Targeting BRAFV600E in thyroid carcinoma: therapeutic implications

Constantine S Mitsiades, Joseph Negri, Ciaran McMullan, Douglas W McMillin, Elias Sozopoulos, Galinos Fanourakis, Gerassimos Voutsinas, Sophia Tseleni-Balafouta, Vassiliki Poulaki, David Batt, Nicholas Mitsiades
Molecular Cancer Therapeutics 2007, 6 (3): 1070-8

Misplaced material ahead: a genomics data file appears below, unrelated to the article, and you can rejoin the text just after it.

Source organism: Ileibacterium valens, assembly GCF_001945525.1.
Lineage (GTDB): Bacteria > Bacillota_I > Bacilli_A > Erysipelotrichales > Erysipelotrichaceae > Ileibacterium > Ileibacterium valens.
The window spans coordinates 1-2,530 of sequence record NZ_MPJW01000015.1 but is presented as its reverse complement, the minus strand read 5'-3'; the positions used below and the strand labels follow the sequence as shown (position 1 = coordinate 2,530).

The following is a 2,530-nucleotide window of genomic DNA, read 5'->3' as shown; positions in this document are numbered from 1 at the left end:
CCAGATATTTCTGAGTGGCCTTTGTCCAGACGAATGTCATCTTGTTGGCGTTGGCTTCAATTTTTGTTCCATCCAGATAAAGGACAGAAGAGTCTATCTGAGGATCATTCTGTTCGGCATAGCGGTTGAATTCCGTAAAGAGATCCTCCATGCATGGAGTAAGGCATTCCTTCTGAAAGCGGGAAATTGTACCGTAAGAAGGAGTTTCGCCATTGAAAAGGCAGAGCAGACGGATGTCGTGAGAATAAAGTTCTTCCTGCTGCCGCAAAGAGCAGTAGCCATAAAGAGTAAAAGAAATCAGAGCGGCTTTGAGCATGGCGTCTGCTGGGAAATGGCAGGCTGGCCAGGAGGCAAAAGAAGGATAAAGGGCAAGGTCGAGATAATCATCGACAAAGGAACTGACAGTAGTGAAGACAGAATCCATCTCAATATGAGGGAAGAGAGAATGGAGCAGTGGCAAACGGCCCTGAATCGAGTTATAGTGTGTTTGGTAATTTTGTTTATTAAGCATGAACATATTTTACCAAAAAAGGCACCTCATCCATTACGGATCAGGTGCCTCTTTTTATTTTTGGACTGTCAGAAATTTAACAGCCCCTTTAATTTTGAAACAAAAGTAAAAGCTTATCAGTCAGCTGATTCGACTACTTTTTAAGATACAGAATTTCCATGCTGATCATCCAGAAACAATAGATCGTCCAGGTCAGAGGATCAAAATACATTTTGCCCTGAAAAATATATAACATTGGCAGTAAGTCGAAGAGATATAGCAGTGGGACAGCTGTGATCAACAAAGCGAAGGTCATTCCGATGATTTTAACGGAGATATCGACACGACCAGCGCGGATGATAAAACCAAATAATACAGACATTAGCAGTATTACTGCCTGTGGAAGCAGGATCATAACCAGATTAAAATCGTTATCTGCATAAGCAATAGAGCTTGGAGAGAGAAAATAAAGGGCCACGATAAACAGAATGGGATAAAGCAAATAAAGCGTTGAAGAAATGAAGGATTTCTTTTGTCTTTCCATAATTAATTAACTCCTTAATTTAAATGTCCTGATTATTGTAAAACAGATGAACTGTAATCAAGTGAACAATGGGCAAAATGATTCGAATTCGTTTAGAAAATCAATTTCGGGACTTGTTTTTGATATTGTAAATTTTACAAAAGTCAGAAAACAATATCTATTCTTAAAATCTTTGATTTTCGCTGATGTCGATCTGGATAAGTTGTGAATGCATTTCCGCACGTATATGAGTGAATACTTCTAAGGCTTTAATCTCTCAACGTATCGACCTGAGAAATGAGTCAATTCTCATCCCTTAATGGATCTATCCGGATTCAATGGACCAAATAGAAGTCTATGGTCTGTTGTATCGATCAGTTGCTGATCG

B-Raf is an important mediator of cell proliferation and survival signals transduced via the Ras-Raf-MEK-ERK cascade. BRAF mutations have been detected in several tumors, including papillary thyroid carcinoma, but the precise role of B-Raf as a therapeutic target for thyroid carcinoma is still under investigation. We analyzed a panel of 93 specimens and 14 thyroid carcinoma cell lines for the presence of BRAF mutations and activation of the mitogen-activated protein/ERK kinase (MEK)/extracellular signal-regulated kinase (ERK) pathway. We also compared the effect of a B-Raf small inhibitory RNA construct and the B-Raf kinase inhibitor AAL881 on both B-Raf wild-type and mutant thyroid carcinoma cell lines. We found a high prevalence of the T1799A (V600E) mutation in papillary and anaplastic carcinoma specimens and cell lines. There was no difference in patient age, B-Raf expression, Ki67 immunostaining, or clinical stage at presentation between wild-type and BRAF(V600E) specimens. Immunodetection of phosphorylated and total forms of MEK and ERK revealed no difference in their phosphorylation between wild-type and BRAF(V600E) patient specimens or cell lines. Furthermore, a small inhibitory RNA construct targeting the expression of both wild-type B-Raf and B-Raf(V600E) induced a comparable reduction of viability in both wild-type and BRAF(V600E) mutant cancer cells. Interestingly, AAL881 inhibited MEK and ERK phosphorylation and induced apoptosis preferentially in BRAF(V600E)-harboring cells than wild-type ones, possibly because of better inhibitory activity against B-Raf(V600E). We conclude that B-Raf is important for the pathophysiology of thyroid carcinomas irrespective of mutational status. Small molecule inhibitors that selectively target B-Raf(V600E) may provide clinical benefit for patients with thyroid cancer.

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